Faisanderie des Collines

It was a bright sunny morning when I met up with Mario Lamoureux, Yogi and Yoko.

The latter two are Lamoureux’s energetic Béarnaise mountain dogs. Together, we set off on a tour of Faisanderie des Collines (“Pheasants of the Hills” for those who don’t speak French).

Lamoureux is a third-generation pheasant breeder, and his love for the birds came across early on our walking tour that took us through a landscape whitened by three inches of snow. Like his father before him, the hardy Quebecer takes pride in his collection of birds kept in fenced-in shelters scattered over 15 hectares just north of Gatineau in Cantley.

Before you hear the word “pheasant” and head for your gun rack and bird dog, you’d better know that Lamoureux’s pheasants are not your ordinary ringnecks. Many of his nearly 30 species are aristocrats and rarities, and some come with a hefty price tag.

On my tour, I saw some spectacularly colored birds. The Impeyan, for instance, has a luminescent blue torso with a brilliantly golden tail. Temminck’s Tragopan has a multicolored head of blue, rust, black and orange with a reddish-brown body speckled with gray, while its cousin, the Satyr Tragopan, has a black head, a bright red chest and a brown-and-gray speckled body.

Another of my favorites, the Yellow Golden, certainly lives up to its name with its bright array or feathers. Oddly, Lamoureux’s priciest bird, the Cabot Tragopan, sells for around $1,000 but is rather drab in comparison with its brown and beige coloration.

As in many other bird species, it’s the male of the pheasant world that gets the wows for dandified plumage, with the females seemingly content to live with their faded, less exciting tints.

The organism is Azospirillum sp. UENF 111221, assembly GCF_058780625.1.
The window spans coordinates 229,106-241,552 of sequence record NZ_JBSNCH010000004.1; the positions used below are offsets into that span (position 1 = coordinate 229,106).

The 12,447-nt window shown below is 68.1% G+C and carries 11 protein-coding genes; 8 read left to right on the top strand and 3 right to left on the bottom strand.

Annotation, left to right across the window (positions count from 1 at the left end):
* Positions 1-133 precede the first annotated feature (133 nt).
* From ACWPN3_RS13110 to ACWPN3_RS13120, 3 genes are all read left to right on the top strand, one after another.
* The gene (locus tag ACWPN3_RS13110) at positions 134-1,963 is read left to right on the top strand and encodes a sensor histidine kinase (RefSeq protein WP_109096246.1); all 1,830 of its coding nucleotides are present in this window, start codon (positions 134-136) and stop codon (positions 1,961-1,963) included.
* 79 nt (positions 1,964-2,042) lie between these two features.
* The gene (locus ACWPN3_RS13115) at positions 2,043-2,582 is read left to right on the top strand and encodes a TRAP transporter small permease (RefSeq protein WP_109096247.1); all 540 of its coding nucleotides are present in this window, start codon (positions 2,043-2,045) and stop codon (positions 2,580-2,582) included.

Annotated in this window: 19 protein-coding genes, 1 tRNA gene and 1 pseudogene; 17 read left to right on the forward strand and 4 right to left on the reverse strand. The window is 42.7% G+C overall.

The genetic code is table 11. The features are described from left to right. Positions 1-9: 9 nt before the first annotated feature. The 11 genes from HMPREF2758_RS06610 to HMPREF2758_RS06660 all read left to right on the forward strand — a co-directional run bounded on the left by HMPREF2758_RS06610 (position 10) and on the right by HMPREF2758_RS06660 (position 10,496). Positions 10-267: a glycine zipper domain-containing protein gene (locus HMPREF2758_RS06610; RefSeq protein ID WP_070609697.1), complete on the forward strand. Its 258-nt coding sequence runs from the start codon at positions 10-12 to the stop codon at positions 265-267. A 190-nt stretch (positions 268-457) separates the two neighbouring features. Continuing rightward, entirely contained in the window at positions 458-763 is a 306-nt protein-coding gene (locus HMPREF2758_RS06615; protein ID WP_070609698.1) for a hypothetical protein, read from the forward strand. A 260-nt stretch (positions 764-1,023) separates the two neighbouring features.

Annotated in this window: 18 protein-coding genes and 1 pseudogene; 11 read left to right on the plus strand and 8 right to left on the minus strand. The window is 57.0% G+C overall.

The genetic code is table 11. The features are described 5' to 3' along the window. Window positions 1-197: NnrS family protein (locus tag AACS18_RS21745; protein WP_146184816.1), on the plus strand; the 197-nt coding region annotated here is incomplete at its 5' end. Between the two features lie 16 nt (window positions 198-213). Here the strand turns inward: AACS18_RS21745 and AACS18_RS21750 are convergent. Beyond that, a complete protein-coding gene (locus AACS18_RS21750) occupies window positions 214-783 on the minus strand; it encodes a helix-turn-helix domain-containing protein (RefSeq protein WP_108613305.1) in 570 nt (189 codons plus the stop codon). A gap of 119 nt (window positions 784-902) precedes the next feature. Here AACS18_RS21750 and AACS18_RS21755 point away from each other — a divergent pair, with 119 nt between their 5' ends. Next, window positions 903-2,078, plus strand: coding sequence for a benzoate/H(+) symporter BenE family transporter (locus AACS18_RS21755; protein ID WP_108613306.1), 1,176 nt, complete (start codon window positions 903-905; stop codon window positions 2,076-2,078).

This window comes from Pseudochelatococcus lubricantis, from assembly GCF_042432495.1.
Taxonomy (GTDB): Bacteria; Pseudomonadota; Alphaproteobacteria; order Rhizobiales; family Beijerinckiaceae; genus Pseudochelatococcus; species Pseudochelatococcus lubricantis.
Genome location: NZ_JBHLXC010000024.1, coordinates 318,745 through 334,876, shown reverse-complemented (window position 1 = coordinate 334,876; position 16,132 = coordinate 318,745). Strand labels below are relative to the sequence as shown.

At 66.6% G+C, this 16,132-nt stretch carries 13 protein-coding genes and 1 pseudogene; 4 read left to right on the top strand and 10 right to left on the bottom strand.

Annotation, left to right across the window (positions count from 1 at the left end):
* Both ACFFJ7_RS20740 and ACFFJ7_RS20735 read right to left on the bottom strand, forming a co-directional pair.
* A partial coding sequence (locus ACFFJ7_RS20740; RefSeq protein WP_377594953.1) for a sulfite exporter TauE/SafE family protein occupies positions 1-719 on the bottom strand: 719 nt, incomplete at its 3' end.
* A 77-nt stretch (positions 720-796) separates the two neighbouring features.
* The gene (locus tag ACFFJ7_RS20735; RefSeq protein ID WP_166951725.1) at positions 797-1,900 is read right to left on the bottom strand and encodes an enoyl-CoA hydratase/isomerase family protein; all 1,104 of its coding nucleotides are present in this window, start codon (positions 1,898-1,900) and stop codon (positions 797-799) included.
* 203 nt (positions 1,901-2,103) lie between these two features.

Customarily, Lamoureux overwinters pairs of breeding birds, then raises the young for sale in the fall following their spring hatching. To supplement his income, he conducts year-round, 75-minute tours that include a look at most of the pheasant aviaries, hatching facilities, gift shop and enclosures for turkeys, pigeons, peacocks and other poultry.

The trek takes place over a kilometer-long mountain trail.

Just a short drive away, the charming town of Chelsea has a variety of shops worth exploring, starting with the Galerie Old Chelsea, an art gallery housed in a more than 100-year-old house. The shop sells the work of 42 artists living within a 100-kilometer radius. Up the street, the Old Chelsea Slipcover Co. is run by Manon LeBlanc, who makes customized covers for furniture while also selling jewelry, hats, gloves, quilts and garden ornaments.

Across the street from the rustic St. Stephen’s Church (check out its unusual and ornate steeple), Olivier Savonnarie is stocked with homemade soaps, body lotions, shampoos and more. Near the crest of the street, Bougie Doogy Candle Co. is a purveyor of hand-crafted candles, using only the highest grade paraffin, along with a mix of leather goods, pottery and hand-painted scarves.

Just off the town’s main street, the Gatineau Park Visitors Center has information on the area’s cross-country ski, hiking and snowshoe trails. Two annual “Snowshoeing Under the Stars” events held in January and February.

A bit out of town, the Chelsea Smokehouse is a gourmet delight with a smoked fish deli case full of salmon, sturgeon, Arctic char, trout, mussels, scallops, shrimp and mackerel, as well as a nice collection of cheeses and smoked meats.

Still hungry? Just up the road, Les Fougeres has an interesting array of gourmet foods in its smart, sophisticated shop and adjacent upscale restaurant with an exciting French-inspired menu.


Faisanderie des Collines

•The cost to tour Faisanderie des Collines is $7.50, $6 for children (3 to 16) and seniors 55 and older. A number of picnic tables on the grounds are available for post tour lunch or dinner. For more information or reservations, call (819) 671-1974.

•To view Lamoureux’s pheasant collection online, log on to www.faisansdescollines.com.

•For information on other nearby attractions, call (800) 595-2137 or visit www.outaouaisgetaways.com.

•For a place to dine, Café Soup’Herbe, 168 Old Chelsea Street in Chelsea, is a cozy vegetarian restaurant with a country-style decor and a menu that includes tasty vegetarian soups, pizzas, creative wraps, organic coffee and home made desserts. Call (819) 827-7687.

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